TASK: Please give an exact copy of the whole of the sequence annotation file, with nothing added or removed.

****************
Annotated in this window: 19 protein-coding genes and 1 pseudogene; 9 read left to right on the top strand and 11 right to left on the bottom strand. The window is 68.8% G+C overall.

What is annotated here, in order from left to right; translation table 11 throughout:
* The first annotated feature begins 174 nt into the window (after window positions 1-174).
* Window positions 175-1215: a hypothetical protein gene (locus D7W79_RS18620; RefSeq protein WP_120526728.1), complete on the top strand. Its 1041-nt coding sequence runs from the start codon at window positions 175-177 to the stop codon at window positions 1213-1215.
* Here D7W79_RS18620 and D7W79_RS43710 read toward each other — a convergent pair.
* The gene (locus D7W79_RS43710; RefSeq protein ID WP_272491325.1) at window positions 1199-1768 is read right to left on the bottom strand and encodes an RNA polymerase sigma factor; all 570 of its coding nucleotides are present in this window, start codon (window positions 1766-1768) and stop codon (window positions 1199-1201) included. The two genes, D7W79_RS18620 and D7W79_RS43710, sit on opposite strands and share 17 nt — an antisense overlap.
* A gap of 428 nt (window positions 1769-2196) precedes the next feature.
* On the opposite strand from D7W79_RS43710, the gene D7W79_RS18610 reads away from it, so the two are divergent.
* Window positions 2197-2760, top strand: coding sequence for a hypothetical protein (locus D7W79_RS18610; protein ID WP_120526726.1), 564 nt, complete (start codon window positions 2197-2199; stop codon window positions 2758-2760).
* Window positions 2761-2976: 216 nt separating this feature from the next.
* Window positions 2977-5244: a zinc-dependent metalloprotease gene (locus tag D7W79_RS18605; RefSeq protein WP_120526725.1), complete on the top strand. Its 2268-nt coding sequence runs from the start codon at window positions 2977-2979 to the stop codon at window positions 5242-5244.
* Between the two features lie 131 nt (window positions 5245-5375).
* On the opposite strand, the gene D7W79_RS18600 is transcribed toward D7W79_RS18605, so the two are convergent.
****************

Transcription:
Annotated in this window: 19 protein-coding genes and 1 pseudogene; 9 read left to right on the top strand and 11 right to left on the bottom strand. The window is 68.8% G+C overall.

What is annotated here, in order from left to right; translation table 11 throughout:
* The first annotated feature begins 174 nt into the window (after window positions 1-174).
* Window positions 175-1215: a hypothetical protein gene (locus D7W79_RS18620; RefSeq protein WP_120526728.1), complete on the top strand. Its 1041-nt coding sequence runs from the start codon at window positions 175-177 to the stop codon at window positions 1213-1215.
* Here D7W79_RS18620 and D7W79_RS43710 read toward each other — a convergent pair.
* The gene (locus D7W79_RS43710; RefSeq protein ID WP_272491325.1) at window positions 1199-1768 is read right to left on the bottom strand and encodes an RNA polymerase sigma factor; all 570 of its coding nucleotides are present in this window, start codon (window positions 1766-1768) and stop codon (window positions 1199-1201) included. The two genes, D7W79_RS18620 and D7W79_RS43710, sit on opposite strands and share 17 nt — an antisense overlap.
* A gap of 428 nt (window positions 1769-2196) precedes the next feature.
* On the opposite strand from D7W79_RS43710, the gene D7W79_RS18610 reads away from it, so the two are divergent.
* Window positions 2197-2760, top strand: coding sequence for a hypothetical protein (locus D7W79_RS18610; protein ID WP_120526726.1), 564 nt, complete (start codon window positions 2197-2199; stop codon window positions 2758-2760).
* Window positions 2761-2976: 216 nt separating this feature from the next.
* Window positions 2977-5244: a zinc-dependent metalloprotease gene (locus tag D7W79_RS18605; RefSeq protein WP_120526725.1), complete on the top strand. Its 2268-nt coding sequence runs from the start codon at window positions 2977-2979 to the stop codon at window positions 5242-5244.
* Between the two features lie 131 nt (window positions 5245-5375).
* On the opposite strand, the gene D7W79_RS18600 is transcribed toward D7W79_RS18605, so the two are convergent.